September 7th, 2012 | 11 Comments
The following is a guest post from SB as part of a Yakezie blog swap. SB blogs at One Cent at a Time, where he writes personal finance topics like earning extra money, becoming rich and saving environment. My guest post on the same topic is up at his blog so please check it out!
When I wrote 101 ways to save money, I received mails asking if I was advocating giving up life. Sure some of the suggestions, like reducing drinking habits, etc. do feel like giving up on social life for many, I admit. Then, again, for many more drinking is not suitable option.
You can’t go on renting movies forever; you need to visit movie theaters every ones in a while. You need to buy stuff that is not essential but gives us joy. A Nintendo DS for you kid is not essential but, when he gets bullied at school for not having it, you may need to think twice about not buying one. Similarly, you can take good photos with your regular cheap digital camera but, you can take better quality pictures using your DSLR camera.
We are social animals; we cannot live without a society, friends and family. I admit I often cross the border when it comes to saving money, and then, my wife teaches me to be a motivated saver (you can follow the conversation with my wife there).
Let me write about some key pointers which will keep you sane in your journey towards saving money without giving up on life.
Step 1: Make a Personal Budget
While saving money is a highlight of any working person’s ethical scheme, the decision mostly happens as a matter of fact. It was time one changed this mindset and determined to make a personal budget, consciously, that also includes a prerogative to pay oneself. Here are three steps to ensure that this plan achieves success:
- Assign a reasonable package of, say, $40 per seven days. This will reduce the chances of overspending blindly. Of this sum, $15 may go towards shopping for a single luxury item for the week, while the $25 remaining can be used for other passing luxury demands.
- Know that one can watch a movie in the comfort of his or her home without necessarily going to a movie theatre. The latter costs more, yet today the systems at home have so advanced that one can enjoy a rented movie on their screens for just a single dollar.
- Finally, relinquish the savings scheme from one’s hands to an automated banking outlet. The system will keep a person happy by knowing that there is some hidden cash somewhere that is out of reach, and possibly gaining on in value.
Step 2: Draw a line Between Fitness and Money
One of the easiest ways to save money without having to give up social life is to engage in physical activities. These, while cheaper than attending a movie theatre every week, can replace money as a source of joy in life. Thus, one should do either of the following to feel physically and emotionally a good spender:
- Choose a cheap yet effective gym activity. For a simple monthly charge, this form of training allows us to engage with others. It also adds a sense of wellbeing that psychologists show reduces stress and also the urge to spend.
- It would even be better to set up a communal social hall or get membership to one such establishment nearby your area, where all activities ranging from gym to entertainment takes place under one roof.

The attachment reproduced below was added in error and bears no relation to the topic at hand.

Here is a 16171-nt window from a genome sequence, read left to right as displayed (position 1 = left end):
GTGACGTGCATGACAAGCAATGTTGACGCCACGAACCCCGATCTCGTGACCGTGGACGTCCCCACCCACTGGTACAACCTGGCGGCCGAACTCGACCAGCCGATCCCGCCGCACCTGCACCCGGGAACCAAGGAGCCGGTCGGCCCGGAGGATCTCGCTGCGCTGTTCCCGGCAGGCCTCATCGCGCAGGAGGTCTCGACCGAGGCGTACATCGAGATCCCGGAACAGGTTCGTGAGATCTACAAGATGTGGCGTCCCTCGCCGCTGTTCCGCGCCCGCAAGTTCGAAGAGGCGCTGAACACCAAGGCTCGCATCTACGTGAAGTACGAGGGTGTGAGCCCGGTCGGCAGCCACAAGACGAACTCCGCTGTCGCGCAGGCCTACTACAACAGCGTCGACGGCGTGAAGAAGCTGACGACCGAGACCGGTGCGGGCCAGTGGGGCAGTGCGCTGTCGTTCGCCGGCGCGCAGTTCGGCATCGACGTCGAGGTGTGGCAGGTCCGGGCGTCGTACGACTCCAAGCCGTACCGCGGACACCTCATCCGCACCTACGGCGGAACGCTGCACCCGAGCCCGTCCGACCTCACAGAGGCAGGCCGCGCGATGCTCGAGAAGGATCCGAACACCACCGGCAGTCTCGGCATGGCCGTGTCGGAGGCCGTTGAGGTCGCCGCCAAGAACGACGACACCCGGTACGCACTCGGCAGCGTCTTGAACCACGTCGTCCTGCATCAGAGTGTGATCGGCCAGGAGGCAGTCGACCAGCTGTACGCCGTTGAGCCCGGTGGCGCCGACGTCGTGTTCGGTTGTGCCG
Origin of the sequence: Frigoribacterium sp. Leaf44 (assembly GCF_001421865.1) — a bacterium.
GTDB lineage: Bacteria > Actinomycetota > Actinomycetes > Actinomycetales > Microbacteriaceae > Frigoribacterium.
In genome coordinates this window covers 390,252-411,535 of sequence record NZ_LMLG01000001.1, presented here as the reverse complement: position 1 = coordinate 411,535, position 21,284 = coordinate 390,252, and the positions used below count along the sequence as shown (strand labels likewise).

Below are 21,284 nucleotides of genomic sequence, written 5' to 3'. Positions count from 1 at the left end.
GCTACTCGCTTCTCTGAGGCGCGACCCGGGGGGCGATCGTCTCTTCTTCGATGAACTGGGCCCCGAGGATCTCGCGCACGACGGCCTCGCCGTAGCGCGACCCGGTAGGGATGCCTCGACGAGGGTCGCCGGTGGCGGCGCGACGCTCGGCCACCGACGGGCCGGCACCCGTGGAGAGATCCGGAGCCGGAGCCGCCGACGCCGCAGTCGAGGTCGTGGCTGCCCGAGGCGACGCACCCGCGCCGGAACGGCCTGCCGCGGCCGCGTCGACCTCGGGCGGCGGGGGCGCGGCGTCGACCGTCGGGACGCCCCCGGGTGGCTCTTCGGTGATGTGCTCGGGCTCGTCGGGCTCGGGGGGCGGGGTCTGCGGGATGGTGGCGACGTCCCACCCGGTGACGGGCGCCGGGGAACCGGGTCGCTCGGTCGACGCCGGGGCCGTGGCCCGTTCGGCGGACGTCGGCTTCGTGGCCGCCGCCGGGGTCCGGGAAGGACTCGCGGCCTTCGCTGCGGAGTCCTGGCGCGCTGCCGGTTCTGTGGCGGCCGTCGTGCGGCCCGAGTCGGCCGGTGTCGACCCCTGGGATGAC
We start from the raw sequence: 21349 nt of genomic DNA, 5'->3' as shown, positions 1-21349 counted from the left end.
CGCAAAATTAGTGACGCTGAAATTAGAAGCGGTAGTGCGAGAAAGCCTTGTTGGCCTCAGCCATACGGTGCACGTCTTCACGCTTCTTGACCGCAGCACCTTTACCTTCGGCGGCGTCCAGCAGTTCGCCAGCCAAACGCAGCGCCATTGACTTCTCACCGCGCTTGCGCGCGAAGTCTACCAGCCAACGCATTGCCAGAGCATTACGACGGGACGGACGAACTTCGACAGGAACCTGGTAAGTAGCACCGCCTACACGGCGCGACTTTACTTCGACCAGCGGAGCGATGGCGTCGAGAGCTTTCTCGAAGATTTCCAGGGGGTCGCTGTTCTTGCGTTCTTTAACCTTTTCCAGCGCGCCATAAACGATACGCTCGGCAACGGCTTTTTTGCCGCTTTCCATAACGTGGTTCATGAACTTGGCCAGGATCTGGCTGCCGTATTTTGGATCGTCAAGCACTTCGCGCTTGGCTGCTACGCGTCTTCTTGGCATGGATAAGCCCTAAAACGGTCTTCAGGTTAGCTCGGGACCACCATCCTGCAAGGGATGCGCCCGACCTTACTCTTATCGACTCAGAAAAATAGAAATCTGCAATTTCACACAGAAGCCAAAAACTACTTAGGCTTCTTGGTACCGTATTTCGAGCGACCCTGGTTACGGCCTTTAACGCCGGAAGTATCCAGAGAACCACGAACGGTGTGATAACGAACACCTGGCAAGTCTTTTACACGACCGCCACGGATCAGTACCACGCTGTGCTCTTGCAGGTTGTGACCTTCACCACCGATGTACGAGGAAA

We go to YMCA and made a few friends over there. This single decision to join YMCA improved our social life big time.
Step 3: Get that Second source of Income
It sounds like a pro-slavery idea, but the global mindset has changed in recent years towards double employment. In an age where home based jobs go hand in hand with formal employment, it would be a great idea to work all week and then have a whole weekend to oneself or with family.
The pressures of single jobs often force us to work on week-ends to make ends meet. Here are some of the attributes of a second source of income that can release some pressure on your finances and let you enjoy a rich social life.
- You get to enjoy dining out with friends and family which would otherwise have been impossible with only one source of income.
- A high income, no doubt, increases social stature. Many may disagree but, this is what I see around here. A poor family is looked down upon by others in the society. If you wear same dress to every party, others would talk about you, if you know what I mean.
The final step towards saving money while still retaining most of your social amenities is to know where basic needs and money cross the line. If one likes to stay out nights, it is likely they will dine away while they could have just made some supper at home less expensively. If one is still repaying borrowing, it is also still possible to enjoy a substantial lifestyle. One can just prepare food at home while still enjoying the same delicacies that a dining outlet offers.
The one difference between eating shrimp scampi, baked salmon or steak at home and the same delicacies at a restaurant is that, in the former case, a lot of money is saved. This can help to settle some of the accumulating debts in the long run.
You can have the same social gathering at your place (or your friend’s) with food and wine. A bottle may cost you $12 at grocery stores but it will cost you $25 or more to order the same bottle at a restaurant.
Lastly, there are options to maintain good social lifestyle even with nominal income. At the same time, there are ways to remain fulfilled in your life with whatever you got. If you get like-minded people around you, saving money, even extreme of it, may not raise a question.
Readers, can you share your experience when your frugal habits were questioned and how did you react to that?
photo from grampymoose
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